Literacy for learning​ (2004), students learn by sharing their own thinking, and by “observ[ing]

and absorb[ing] the thoughts and thinking processes of others” (p. 56). As outlined in Part A,

listening can be such a powerful tool for empathy, but teaching empathy through the language

arts goes beyond listening. By reading books like ​Refugee​ by Alan Gratz or ​Wonder​ by Raquel

Jaramillo, students empathize with the subjects of their selected books and can gain insight into

the experiences of fellow classmates, who might be refugees, or individuals with severe facial

differences. ​Constructing Meaning​ suggests that by developing listening skills, students are able

to “participate in language events as equal and demanding partners” (p. 80). Listening and

communication skills allow students to interact with the world and is a vehicle for self-motivated

discovery and exploration within and beyond literacy.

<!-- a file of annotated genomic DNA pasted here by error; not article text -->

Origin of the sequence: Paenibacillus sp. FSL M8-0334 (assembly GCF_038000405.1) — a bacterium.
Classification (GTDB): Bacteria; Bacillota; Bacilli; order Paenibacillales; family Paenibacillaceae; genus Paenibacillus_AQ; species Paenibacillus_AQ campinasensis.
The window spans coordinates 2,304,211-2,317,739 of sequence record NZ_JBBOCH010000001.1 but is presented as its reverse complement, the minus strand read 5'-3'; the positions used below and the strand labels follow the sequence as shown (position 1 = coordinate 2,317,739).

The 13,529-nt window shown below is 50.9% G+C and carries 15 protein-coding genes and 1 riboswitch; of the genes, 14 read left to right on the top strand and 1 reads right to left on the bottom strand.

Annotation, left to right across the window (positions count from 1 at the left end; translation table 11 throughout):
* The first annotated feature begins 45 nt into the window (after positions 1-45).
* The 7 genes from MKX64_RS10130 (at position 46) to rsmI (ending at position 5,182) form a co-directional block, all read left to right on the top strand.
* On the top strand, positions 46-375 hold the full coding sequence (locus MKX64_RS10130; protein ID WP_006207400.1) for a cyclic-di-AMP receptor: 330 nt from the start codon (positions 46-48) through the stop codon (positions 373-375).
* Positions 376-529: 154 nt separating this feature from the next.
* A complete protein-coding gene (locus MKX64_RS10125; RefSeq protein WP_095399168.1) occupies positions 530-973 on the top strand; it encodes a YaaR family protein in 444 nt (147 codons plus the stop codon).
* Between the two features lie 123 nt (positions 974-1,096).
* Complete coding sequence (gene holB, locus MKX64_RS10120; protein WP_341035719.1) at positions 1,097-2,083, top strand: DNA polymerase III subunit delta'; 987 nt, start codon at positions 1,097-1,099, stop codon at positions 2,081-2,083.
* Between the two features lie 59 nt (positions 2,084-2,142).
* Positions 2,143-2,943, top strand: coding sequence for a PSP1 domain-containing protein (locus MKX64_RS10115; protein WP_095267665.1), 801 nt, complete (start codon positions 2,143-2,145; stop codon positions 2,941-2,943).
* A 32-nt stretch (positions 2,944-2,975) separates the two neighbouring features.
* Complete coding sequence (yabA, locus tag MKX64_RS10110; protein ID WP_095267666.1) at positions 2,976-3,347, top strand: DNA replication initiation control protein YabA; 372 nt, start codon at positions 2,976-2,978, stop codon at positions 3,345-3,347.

By aiding students in the development of listening skills, educators are teaching their

students to be self-sufficient explorers, which aides in every subject area. By using common

keywords across subject areas, teachers are indicating to their students the transference of key

skills. By using the comprehension strategies as outlined by ​A guide to effective literacy​ across

all subject areas, students are given the opportunity to apply previous knowledge and skills in

exciting new ways. For example: students need to “find important information” in math word

questions; students need to draw inferences from different strands and years in science (going

from grade 2 “air & water in the environment” to grade 3 “soils in the environment” in the

“understanding earth and space systems” unit). The twelve key comprehension strategies go far

beyond reading, and explicitly helping students transfer these important skills is vital in

cross-curricular success.

According to ​Growing success (​ 2010), “the primary purpose of assessment and

evaluation is to improve student learning” (p. 6). The document outlines seven fundamental

principles of assessment, evaluation and reporting, which can be summarized as: teachers need to